Is the New UltraFICO Good for Your Credit Score?

By Katie Taylor Updated on May 3, 2019

If a limited credit history or a blip on your credit report have been keeping you from borrowing money, a new development for 2019 may change your luck. 

Fair Isaac Corp., which you likely know as FICO, is introducing a new method for scoring credit — the UltraFICO — that could improve your credit score and give you a better chance of getting that loan you've been after. How? UltraFICO considers not just your borrowing history but also your bank transaction history. 

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What is the UltraFICO score?

Let's start with a little background.

FICO credit scores

The FICO-scoring system is the primary basis for consumer lending decisions in the United States. Lenders and collections agencies provide information to credit reporting agencies like Equifax and TransUnion, who then use that information to create a FICO credit score for each individual. 

Until now, those credit scores have been based entirely on a person's borrowing history.

See: How to Get Your FICO Credit Score for Free

Getting a low credit score under FICO

So if, for instance, you've avoided credit cards and have never financed a vehicle, you might have a low credit score — not because you've had difficulty paying your bills but because you simply haven't had very many of them.

If you actually have had difficulty paying your bills, then you may also have a low credit score. Say you went through a rough patch five years ago but have since paid all your bills and actually built up an emergency fund and a nice nest egg. It doesn't seem fair that you can't get a mortgage loan now because of some trouble you had half a decade ago, does it?

Well, the UltraFICO is FICO's response to lenders' requests to find other methods — besides a straight credit score — of analyzing the risk level of a particular borrower so that more people can receive loans.

See: The Best Ways to Build Credit

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How does UltraFICO work?

UltraFICO considers not just your borrowing history but also your bank transaction history. 

If you walk into a lender's office, your traditional credit score will still be the first thing they pull. But if that number isn't high enough for the lender to approve a loan, the UltraFICO score could be their next step.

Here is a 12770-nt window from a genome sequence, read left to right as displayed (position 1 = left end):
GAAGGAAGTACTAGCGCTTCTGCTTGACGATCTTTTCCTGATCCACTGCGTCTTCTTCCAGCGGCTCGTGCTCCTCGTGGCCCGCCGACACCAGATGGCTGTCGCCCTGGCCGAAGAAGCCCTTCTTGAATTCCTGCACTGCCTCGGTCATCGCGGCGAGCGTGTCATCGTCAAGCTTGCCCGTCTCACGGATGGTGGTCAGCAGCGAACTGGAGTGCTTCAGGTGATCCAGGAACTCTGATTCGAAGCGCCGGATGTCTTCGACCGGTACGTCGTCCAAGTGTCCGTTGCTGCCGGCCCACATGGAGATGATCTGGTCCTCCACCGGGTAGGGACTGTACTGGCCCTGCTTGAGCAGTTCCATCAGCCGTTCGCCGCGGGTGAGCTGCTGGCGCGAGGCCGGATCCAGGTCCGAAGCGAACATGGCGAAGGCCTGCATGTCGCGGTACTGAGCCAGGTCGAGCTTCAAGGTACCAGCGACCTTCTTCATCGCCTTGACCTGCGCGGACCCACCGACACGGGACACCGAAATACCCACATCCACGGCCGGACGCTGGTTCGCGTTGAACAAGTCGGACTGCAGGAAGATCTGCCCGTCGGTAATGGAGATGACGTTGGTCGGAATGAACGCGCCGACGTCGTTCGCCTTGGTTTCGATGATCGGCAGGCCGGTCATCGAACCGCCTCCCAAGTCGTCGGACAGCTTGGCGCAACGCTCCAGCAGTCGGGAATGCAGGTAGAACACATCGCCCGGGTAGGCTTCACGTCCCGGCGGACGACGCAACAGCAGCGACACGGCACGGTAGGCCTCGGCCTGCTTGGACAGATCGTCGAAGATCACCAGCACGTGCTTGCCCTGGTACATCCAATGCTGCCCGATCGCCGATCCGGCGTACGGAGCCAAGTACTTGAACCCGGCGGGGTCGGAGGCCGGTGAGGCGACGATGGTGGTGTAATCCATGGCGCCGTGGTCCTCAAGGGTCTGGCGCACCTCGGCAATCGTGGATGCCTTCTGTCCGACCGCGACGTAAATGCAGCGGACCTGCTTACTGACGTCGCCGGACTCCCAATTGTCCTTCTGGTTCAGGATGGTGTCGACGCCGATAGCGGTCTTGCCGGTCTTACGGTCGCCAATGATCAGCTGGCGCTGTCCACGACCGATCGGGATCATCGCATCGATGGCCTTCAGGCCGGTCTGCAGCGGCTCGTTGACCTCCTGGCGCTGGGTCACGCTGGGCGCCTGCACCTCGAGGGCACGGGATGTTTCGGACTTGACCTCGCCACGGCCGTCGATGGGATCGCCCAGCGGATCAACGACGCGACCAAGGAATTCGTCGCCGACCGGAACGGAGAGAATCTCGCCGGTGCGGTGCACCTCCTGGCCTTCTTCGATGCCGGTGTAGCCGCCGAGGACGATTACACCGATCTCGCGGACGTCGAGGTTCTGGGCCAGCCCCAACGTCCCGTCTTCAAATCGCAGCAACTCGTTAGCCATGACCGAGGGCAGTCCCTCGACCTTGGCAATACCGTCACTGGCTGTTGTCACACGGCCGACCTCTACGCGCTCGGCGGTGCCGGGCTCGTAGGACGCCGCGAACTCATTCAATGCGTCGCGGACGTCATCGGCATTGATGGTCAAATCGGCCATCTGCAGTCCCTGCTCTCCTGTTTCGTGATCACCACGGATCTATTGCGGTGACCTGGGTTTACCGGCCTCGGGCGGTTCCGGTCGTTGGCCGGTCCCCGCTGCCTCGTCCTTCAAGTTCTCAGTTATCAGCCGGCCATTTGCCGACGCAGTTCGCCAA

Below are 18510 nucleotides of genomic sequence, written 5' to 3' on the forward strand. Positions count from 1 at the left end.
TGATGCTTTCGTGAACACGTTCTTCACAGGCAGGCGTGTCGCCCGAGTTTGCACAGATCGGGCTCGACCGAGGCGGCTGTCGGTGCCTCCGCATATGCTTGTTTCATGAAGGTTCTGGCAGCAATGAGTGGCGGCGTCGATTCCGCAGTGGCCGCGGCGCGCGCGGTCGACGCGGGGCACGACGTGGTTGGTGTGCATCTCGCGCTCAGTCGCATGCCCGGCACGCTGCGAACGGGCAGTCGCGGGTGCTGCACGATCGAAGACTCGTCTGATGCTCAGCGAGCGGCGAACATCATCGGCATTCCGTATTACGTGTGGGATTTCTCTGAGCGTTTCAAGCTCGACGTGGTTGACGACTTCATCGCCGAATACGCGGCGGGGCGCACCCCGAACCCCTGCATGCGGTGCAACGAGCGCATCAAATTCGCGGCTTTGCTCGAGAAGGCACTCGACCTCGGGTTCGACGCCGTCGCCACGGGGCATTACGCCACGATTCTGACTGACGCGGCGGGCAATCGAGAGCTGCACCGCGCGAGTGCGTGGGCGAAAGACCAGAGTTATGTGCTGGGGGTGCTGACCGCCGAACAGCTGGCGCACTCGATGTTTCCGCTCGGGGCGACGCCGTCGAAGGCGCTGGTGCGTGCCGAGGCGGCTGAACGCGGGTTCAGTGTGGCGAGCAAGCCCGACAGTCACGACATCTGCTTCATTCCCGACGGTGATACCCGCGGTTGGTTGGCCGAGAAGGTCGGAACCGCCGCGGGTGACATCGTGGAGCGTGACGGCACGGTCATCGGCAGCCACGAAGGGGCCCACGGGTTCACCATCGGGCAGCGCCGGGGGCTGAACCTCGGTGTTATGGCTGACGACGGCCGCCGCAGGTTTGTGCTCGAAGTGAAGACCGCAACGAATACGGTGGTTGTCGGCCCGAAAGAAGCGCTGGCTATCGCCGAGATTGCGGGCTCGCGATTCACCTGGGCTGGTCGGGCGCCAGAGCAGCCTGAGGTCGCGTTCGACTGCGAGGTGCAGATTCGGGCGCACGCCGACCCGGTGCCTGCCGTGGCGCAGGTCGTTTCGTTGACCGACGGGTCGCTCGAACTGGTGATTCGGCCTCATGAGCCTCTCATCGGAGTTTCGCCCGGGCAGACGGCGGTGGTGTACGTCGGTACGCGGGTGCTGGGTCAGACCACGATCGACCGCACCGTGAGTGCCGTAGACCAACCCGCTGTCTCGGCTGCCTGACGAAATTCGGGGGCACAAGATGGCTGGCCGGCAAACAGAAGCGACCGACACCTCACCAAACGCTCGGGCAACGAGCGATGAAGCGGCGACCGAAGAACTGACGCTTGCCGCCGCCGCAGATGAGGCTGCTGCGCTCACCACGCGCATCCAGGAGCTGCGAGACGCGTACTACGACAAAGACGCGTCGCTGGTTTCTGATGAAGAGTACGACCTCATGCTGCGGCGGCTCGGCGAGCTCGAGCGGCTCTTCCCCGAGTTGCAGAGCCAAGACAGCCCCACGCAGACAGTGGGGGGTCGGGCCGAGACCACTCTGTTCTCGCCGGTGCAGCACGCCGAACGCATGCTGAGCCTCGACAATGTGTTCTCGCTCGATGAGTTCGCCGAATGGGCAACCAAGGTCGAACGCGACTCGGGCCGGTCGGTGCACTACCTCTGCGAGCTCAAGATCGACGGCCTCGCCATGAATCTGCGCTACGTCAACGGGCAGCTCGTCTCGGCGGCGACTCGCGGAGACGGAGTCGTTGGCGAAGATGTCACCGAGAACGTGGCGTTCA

The lender can choose to recalculate your score using the UltraFICO system to include your bank activity in addition to your borrowing history. FICO says that borrowers who have at least $400 in their bank account and who haven't overdrawn in the last three months will likely see an increase in their credit score — perhaps by as much as 20 points. 

What does the new UltraFICO mean for you?

If you already have stellar credit, then the FICO change isn't going to make much of a difference. Keep up the good work — you'll still wow a lender when they pull your credit report. 

See: If Your Credit Score is Over 700, There's Something Your Student Lender Doesn't Want You to Know

But if you have a thin or imperfect borrowing history, you'll gain a bit more control over your borrowing options in 2019.

By engaging in financially responsible banking activity — maintaining a positive balance in your bank account and making frequent transactions — you may be able to increase your credit score without going back in time and changing history. That's a big win for a lot of potential borrowers who have good financial habits that aren't necessarily reflected on their current credit score. 

One way to make sure that you keep your bank account flush with cash is to reduce your monthly student loan payments. And a great way to do that is to refinance your student loans. The average borrower who refinances is able to lower their monthly payment by about $250 a month. 

Published in: Credit Score

About the Author
Katie Taylor

Katie Taylor is a content writer and editor with expertise in law and policy, finance, and entrepreneurship. She writes for startups and small businesses about everything from bookkeeping to telecom. Her work has been featured in The Washington Post and SheKnows.com. She is continuing to pay off law school loans and lives in Richmond, Vermont with her wife, son, and an unruly dog. Read more by Katie Taylor